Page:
I’m seeing more good than bad, so I’ll start with the good.
1. Unifying the base – Of all the plausible VP contenders, only Marco Rubio would have done more to energize those who regularly consume right-leaning media (and I think Rubio would have had bigger problems than Ryan.)
2. Mediscare for the win – Even before picking Ryan, Mitt Romney had already committed to premium support Medicare. The fight we are having this week was going to happen anyway. But like I saw Karl Rove say earlier in the week, the Obama camp was hoping that this “fight” would involve a whole bunch of Democratic ads and phone call to seniors that the Romney campaign would answer with ineffective spluttering.
The Obama camp had strategically weakened its position on Medicare by the Medicare cuts in Obamacare and the Obama 2012 budgets commitment to restrain Medicare spending through a centralized board. But these Obama weaknesses would not have been a problem if Republicans didn’t invest in explaining what was wrong with Obama’s Medicare record and Obama’s policy proposals for the future. Ryan is, by a huge margin, the best communicator the Republicans have on Medicare. The more the public hears Ryan talking about Medicare, the better off the Republicans are.
3. A Reagan Jr. on one set of issues - I usually hate comparing contemporary Republican politicians to Reagan, but, on one set of issues, it is fair to favorably compare Ryan to Reagan. Ryan has obviously devoted enormous effort to learning how to explain conservative health care policy and conservative Medicare reform (two partly overlapping issues) to people who don’t already agree with him. This sounds like a minimum requirement, but look at Romney’s competitors for the Republican nomination. With the partial exception of Rick Santorum, not one of them could make a coherent and sustained case for the similarities between Obamacare and Romneycare. They were used to getting easy cheers when they spouted some lines about hating mandates and how they were going to destroy, mutilate and ravage Obamacare as soon as they were sworn in as president. Ryan has principles, has done his homework, breaks down the issues and speaks in easily comprehensible language. That make Ryan a treasure. God help us.
4. Likeability – Let’s face it. Ryan is an immensely likeable guy.
Plans, plans, plans – As Ross Douthat writes, Ryan has spent the last five years engaged in a combination of evangelism and coalition building to reform health care and entitlement policy in a center-right direction. This has involved a lot of different plans with different partners. It has also involved learning about political prudence and refining policy in response to constructive criticism. The Medicare premium support proposal in Ryan’s 2012 budget is very different from the one in his 2011 budget. His 2012 proposal includes more money and contains a defined benefit that will be priced at the second lowest bid and kept Medicare Fee For Service as an option. I suspect that the change was at least partly a result of input from conservative policy wonks like Yuval Levin and James Capretta.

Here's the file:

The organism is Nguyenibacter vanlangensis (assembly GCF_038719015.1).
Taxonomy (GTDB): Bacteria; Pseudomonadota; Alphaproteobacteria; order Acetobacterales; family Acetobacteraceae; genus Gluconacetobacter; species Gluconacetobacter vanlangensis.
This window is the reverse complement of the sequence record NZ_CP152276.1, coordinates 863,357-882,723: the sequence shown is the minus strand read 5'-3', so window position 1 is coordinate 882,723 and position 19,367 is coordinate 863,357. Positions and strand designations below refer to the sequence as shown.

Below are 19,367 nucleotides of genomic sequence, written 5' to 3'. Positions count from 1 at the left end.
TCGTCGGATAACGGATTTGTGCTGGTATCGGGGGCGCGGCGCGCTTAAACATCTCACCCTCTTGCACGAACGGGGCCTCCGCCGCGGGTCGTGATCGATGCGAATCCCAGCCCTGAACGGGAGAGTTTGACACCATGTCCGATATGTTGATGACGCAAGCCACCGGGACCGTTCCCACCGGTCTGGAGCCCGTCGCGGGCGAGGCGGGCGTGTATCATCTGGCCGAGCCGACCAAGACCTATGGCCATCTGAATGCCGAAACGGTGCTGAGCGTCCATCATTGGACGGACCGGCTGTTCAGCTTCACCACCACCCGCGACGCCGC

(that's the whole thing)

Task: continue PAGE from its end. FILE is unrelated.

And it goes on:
In a saner world, Ryan’s willingness to work with Democrats like Ron Wyden, his attempts to unite the Republican House caucus around one plan, his willingness to make major proposals on his own in order to move the debate, and his willingness to learn and improve his policy proposals would count in his favor politically. But it the world we live in, there is a price for all these policy proposals. His first major budget proposal (the Ryan Roadmap) had a problematic tax proposal. His 2011 budget spent less on Medicare, and eliminated Medicare FFS. His most recent budget probably cuts discretionary spending too much (Douthat speculates this is largely a result of a Republican caucus that could not agree on a Social Security reform proposal so deeper cuts had to be made to discretionary spending to make the numbers work.)
The average personal doesn’t know one Ryan proposal from the other. This leaves an opening for the Democrats. As I was driving home today, I heard a speech from Obama where he said that Ryan’s Medicare proposal would cost the average old person $6,ooo dollars. The average listener had no idea that this was in reference to the 2011 proposal or that Ryan’s most recent proposal spends exactly as much on Medicare as Obama himself proposed.
One lesson from this week is that the Republican ticket must explain what they are for when it comes to Medicare. They need to define their Medicare proposal in terms of the 2012 Ryan budget. They need to explain how the premium support bidding process would work, that there would be a defined benefit for seniors, that Medicare FFS will still be an option, that there is good reason to think that this will save the government money while buying seniors the same amount of health care, and that the Romney-Ryan plan does not includes Obama’s plan to have central board make cuts that reduce access to care. And Ryan is the guy to deliver this message.
It is fine to have Ryan give speeches and appear at town hall meetings. But the vast majority of Americans aren’t going to attend these speeches. Maybe most Americans will see some clips on the news, but they will only see whatever the news producer chooses to show. The Romney camp would be well served to put Ryan on some one or two minute (preferably two minute) ads where he can explain what Romney-Ryan premium support means in 2012. Somebody is going to define the Republican Medicare plan. The best person to do it is Ryan, and the alternative is to let the Romney-Ryan agenda be whatever Obama and his allies decide they want it to be.